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Two arrested and charged following destruction of eggs in Durness area


By Alan Hendry

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The corncrake is on the red list of birds of high conservation concern. Picture: Graham Goodall / rspb-images.com
The corncrake is on the red list of birds of high conservation concern. Picture: Graham Goodall / rspb-images.com

Two people have been charged in connection with the destruction of a large number of eggs from nesting seabirds in north-west Sutherland as well as the disturbance of a rare breeding bird.

A report has been submitted to the procurator fiscal following the arrests of a 21-year-old man and a 22-year-old woman in the Durness area on Tuesday, May 17.

Constable Daniel Sutherland, a wildlife crime liaison officer, said: “The destruction of such a large number of nesting birds’ eggs at an established seabird breeding site is extremely sad and disheartening."

Constable Sutherland said the disturbance of a corncrake in the process was "extremely frustrating" as it could hamper the successful breeding of a bird described as extremely rare.

He added: “Police Scotland takes the unlawful disturbance of protected breeding birds seriously and all reports and information received regarding any possible disturbances will be investigated thoroughly and dealt with appropriately.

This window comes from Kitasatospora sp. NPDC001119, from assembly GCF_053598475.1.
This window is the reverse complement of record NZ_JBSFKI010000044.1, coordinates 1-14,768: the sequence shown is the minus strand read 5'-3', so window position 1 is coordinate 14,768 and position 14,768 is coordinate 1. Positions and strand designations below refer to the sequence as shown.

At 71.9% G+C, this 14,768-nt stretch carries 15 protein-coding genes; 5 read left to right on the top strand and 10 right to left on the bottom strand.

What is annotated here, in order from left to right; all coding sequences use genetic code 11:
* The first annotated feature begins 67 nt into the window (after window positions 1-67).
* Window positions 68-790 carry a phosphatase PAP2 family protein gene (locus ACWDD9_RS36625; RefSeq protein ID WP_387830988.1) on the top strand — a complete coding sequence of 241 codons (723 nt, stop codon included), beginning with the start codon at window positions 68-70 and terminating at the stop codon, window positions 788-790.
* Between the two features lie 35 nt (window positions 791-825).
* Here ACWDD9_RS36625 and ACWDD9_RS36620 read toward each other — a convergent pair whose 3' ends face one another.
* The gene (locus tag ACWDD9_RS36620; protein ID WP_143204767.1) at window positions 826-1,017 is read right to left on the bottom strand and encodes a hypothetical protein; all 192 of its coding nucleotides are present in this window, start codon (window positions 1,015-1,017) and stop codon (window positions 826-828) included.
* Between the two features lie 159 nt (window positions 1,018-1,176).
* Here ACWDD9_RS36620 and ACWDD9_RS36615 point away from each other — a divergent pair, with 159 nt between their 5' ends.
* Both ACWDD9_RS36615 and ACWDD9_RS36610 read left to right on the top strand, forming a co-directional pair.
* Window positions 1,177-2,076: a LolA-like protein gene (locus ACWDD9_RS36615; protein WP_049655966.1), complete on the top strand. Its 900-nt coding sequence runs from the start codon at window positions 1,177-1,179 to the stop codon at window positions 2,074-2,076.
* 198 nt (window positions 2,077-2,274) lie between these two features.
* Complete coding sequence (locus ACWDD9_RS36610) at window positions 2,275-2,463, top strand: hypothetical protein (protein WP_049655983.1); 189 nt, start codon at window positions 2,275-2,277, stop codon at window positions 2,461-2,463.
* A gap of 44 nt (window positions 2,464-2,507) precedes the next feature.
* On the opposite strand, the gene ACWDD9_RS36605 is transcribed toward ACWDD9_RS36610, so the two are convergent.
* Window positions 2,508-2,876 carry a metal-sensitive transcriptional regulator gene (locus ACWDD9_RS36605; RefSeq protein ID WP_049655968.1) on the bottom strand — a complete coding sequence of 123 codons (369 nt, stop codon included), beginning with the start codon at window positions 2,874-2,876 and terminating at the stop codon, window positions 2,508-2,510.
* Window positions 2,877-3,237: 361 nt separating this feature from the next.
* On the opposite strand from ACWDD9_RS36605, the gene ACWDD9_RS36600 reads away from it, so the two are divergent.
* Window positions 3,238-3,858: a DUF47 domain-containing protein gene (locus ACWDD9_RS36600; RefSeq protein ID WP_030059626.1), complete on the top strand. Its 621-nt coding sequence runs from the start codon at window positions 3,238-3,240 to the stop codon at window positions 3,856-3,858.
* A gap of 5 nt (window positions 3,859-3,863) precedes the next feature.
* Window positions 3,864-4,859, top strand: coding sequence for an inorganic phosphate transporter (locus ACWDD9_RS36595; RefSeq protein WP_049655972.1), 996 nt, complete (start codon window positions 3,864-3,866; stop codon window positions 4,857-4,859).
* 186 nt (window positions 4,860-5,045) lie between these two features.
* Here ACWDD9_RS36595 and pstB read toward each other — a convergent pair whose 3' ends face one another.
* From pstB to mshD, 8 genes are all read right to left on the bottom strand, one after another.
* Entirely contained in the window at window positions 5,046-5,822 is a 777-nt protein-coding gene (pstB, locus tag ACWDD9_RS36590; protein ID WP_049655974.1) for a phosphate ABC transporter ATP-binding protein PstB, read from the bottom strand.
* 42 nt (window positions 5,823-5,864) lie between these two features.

“Our wildlife officers work closely with partner agencies, including RSPB and the Cairngorms National Park Authority, in relation to cases of unlawful bird disturbance. We rely on their expert assistance in cases such as these and extend our thanks to them for assisting our investigations.”

Ian Thomson, RSPB Scotland’s head of investigations, said: “This incident is particularly depressing. Not only were numerous eggs of several species destroyed in what appeared to be an act of senseless destruction, but even more worryingly, a key site for one of Scotland’s rarest breeding birds will have suffered significant disturbance as a result.

"We are very concerned about the potential impact this could have on this year’s breeding season there.”

The corncrake is on the red list of birds of high conservation concern because of "major population declines both historically and recently", according to the RSPB.




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